British Chancellor George Osborne visited Chengdu last month as part of a week-long visit to China where he launched bidding on construction contracts worth £11.8 billion (US$17.95 billion) for HS2, a high-speed rail line between London and the Midlands that will be one of the largest infrastructure projects in the country in the coming decades.
It was not by chance that he made the announcement in China.
Osborne hailed a “golden era of cooperation between our two countries”, saying it’s crucial that “businesses and communities from across the UK feel the full benefit of closer economic links with China”.
Nowhere is the growing closeness clearer than in infrastructure.
As we found in our recent China Invests West research report, the big shift is that Chinese businesses are increasingly becoming co-funders and co-contractors in UK infrastructure projects, rather than making indirect investments through sovereign wealth funds such as CIC.
We saw this happen with Beijing Construction Engineering Group which made a major investment last year in the £800 million Manchester Airport City project.
Four out of five of the world’s largest construction and engineering companies are Chinese and their appetite for investment in advanced economies such as the UK is only set to grow.
Of course, there are many reasons the UK is an especially attractive choice for Chinese contractors but perhaps the most important are its transparent business environment, its under-capitalised infrastructure sector and the government’s close political ties with China.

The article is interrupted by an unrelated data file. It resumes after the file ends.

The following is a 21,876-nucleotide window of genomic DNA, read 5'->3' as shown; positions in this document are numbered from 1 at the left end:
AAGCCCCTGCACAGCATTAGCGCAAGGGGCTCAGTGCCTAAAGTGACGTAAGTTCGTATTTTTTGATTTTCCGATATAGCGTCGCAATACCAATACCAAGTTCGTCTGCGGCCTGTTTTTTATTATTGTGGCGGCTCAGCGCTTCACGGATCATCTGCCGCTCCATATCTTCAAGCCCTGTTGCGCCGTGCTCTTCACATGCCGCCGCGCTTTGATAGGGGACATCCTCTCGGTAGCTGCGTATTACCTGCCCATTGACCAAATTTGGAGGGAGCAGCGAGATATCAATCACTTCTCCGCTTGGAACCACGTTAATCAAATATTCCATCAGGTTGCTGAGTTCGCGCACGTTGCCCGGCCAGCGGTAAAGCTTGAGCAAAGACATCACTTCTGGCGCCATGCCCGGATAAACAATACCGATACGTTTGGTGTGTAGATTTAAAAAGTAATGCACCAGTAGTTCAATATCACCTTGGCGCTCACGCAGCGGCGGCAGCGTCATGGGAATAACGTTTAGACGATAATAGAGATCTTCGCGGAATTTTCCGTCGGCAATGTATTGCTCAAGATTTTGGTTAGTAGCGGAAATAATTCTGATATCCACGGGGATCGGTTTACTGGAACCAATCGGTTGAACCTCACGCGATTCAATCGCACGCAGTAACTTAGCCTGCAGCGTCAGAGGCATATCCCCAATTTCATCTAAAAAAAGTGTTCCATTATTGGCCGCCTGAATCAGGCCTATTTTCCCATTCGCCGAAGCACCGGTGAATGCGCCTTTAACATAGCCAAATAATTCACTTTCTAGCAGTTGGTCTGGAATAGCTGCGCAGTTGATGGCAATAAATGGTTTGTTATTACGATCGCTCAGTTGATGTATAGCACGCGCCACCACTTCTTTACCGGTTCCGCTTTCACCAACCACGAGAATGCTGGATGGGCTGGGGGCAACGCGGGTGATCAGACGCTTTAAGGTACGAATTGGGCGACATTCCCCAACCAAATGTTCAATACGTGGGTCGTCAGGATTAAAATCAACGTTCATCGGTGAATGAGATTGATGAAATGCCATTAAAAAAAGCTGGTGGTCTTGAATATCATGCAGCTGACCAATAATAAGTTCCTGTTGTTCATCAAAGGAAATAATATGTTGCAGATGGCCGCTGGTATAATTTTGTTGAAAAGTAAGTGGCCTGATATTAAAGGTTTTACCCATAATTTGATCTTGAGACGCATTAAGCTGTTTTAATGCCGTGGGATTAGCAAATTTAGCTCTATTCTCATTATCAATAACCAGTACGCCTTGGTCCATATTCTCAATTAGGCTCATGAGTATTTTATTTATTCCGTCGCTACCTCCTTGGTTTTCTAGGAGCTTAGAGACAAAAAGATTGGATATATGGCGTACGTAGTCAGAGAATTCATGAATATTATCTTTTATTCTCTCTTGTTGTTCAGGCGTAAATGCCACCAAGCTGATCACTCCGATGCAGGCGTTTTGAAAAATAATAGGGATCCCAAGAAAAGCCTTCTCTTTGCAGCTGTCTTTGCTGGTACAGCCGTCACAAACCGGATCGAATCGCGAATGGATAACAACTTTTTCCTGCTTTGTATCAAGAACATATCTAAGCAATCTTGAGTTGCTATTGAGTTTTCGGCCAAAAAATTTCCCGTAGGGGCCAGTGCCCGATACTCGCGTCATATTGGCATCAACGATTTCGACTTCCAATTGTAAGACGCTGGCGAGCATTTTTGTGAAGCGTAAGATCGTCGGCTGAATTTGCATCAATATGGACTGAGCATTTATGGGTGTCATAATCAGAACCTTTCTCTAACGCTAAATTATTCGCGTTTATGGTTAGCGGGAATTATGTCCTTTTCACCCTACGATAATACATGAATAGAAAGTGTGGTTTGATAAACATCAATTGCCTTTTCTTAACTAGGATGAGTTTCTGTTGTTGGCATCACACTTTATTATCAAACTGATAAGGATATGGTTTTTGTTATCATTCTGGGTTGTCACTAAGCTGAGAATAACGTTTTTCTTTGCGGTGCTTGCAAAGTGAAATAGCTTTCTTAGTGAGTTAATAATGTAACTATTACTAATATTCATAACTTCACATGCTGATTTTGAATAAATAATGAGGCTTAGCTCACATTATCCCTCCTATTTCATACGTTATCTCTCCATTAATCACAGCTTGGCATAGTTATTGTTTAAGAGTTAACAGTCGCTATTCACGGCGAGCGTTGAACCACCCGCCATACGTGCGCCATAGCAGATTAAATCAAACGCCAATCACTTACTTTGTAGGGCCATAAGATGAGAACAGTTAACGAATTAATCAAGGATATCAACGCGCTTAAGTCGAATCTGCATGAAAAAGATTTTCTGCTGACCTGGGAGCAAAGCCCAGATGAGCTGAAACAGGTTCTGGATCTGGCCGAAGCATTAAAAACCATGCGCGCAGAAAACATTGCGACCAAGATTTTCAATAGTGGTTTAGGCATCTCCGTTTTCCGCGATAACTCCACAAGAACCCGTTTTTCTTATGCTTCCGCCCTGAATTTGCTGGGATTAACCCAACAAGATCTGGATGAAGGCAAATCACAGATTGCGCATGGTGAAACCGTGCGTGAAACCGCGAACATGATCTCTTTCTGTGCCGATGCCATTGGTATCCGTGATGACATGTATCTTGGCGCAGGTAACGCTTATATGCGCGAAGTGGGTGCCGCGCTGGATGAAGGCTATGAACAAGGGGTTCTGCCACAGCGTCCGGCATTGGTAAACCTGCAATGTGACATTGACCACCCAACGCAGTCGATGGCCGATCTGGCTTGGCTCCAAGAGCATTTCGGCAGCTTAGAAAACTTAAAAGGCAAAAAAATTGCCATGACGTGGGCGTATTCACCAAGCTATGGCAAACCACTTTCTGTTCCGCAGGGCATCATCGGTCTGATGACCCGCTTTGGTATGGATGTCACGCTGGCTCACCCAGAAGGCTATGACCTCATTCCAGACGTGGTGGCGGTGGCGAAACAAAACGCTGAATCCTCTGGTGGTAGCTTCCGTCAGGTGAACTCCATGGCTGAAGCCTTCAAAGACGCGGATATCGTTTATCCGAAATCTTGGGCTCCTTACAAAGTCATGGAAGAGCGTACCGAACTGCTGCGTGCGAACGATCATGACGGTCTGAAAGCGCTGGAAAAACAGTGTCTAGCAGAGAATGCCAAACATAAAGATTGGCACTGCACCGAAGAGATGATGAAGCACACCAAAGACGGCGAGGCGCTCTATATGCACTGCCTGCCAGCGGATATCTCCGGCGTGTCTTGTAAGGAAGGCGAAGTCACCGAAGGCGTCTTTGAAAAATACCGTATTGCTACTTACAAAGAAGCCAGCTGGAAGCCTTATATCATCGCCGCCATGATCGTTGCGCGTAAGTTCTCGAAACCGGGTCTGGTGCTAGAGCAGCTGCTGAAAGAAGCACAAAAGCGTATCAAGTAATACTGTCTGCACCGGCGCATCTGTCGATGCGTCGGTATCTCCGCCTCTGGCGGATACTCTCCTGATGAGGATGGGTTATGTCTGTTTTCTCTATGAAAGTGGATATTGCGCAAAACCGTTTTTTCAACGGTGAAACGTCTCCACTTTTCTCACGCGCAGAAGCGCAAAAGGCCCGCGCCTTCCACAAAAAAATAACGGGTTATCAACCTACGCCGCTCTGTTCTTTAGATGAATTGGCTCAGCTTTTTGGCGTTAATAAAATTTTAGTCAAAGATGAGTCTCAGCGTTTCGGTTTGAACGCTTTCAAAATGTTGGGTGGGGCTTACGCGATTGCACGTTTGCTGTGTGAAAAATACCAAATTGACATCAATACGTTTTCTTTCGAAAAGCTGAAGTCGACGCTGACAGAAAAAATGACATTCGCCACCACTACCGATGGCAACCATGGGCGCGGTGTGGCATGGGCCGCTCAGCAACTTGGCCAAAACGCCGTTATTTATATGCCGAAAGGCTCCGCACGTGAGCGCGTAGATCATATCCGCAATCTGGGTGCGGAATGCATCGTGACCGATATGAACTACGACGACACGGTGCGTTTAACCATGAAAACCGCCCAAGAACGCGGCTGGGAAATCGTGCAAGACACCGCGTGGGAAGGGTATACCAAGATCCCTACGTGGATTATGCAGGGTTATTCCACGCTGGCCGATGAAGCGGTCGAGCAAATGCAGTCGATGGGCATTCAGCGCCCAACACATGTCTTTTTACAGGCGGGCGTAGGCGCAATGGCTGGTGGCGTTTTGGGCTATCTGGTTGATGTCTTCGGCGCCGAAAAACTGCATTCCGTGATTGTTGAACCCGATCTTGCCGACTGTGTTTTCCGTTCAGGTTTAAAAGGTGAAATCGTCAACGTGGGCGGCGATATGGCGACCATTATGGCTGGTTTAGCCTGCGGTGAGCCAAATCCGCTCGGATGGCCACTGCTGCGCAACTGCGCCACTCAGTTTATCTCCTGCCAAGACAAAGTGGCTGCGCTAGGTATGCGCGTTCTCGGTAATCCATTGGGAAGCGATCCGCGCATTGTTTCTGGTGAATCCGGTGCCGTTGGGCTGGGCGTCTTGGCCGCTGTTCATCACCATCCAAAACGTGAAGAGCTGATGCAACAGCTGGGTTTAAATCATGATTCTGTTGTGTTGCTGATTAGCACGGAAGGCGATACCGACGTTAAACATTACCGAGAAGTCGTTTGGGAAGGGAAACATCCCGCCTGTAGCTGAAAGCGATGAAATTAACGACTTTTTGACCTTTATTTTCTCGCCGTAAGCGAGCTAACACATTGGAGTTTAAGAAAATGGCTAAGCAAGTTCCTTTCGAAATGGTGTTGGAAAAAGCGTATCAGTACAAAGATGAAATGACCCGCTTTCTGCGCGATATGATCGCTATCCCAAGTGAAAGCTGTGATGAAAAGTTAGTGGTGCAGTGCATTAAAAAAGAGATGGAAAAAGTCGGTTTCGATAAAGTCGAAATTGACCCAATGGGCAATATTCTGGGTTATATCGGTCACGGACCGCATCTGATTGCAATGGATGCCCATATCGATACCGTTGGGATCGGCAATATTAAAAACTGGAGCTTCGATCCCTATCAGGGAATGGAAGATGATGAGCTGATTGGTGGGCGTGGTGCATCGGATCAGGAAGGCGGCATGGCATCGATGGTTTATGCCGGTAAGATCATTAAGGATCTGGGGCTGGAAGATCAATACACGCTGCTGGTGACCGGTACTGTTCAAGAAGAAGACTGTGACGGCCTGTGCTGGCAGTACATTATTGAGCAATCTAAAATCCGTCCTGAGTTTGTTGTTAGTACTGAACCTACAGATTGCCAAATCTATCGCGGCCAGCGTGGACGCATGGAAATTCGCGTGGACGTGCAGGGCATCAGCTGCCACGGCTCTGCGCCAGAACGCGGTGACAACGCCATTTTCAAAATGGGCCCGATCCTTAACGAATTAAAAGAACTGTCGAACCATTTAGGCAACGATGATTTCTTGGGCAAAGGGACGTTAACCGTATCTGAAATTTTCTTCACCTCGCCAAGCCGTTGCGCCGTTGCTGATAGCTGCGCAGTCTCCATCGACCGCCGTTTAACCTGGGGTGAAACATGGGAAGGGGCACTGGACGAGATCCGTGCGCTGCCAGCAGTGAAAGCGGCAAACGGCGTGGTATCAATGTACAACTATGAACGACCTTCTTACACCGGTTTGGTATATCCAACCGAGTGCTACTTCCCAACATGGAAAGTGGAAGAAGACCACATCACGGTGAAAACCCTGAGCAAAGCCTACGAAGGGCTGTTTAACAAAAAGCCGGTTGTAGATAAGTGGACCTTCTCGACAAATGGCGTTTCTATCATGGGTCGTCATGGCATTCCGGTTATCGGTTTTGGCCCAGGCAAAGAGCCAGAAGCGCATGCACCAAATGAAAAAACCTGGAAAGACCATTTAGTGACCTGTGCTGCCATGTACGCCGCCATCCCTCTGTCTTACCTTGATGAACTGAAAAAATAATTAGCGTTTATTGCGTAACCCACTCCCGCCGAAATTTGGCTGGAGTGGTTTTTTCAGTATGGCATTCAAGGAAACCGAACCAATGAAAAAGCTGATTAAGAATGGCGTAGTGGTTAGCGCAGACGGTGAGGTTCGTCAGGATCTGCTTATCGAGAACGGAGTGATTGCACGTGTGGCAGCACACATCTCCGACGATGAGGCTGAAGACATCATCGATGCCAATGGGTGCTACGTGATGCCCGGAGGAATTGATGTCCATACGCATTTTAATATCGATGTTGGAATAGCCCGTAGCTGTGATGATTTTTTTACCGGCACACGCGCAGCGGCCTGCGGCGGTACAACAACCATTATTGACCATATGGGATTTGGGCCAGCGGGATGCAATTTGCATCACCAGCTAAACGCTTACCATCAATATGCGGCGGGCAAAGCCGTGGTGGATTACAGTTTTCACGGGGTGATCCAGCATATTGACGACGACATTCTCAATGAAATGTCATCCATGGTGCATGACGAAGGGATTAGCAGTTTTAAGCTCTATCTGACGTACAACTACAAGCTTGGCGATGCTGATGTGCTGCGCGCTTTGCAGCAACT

We are already seeing a growing number of Chinese investors partnering with UK firms such as real estate developer ABP, which has invested £1 billion in the Royal Albert Docks development in East London.
In the coming years, we are likely to see a rise in both real estate and energy projects, including offshore wind developments and other renewable power networks.
Also, the HS2 announcement raises the prospect of increased investment from China in the transport sector.
However, Chinese companies will need complete transparency and certainty when it comes to policy decisions on infrastructure including the planning process and labour market regulations.
This is absolutely crucial for long-term infrastructure investments which rely on a steady stream of returns over many years.
If these issues are addressed, the next 10 years will be full of opportunities for UK and Chinese companies.
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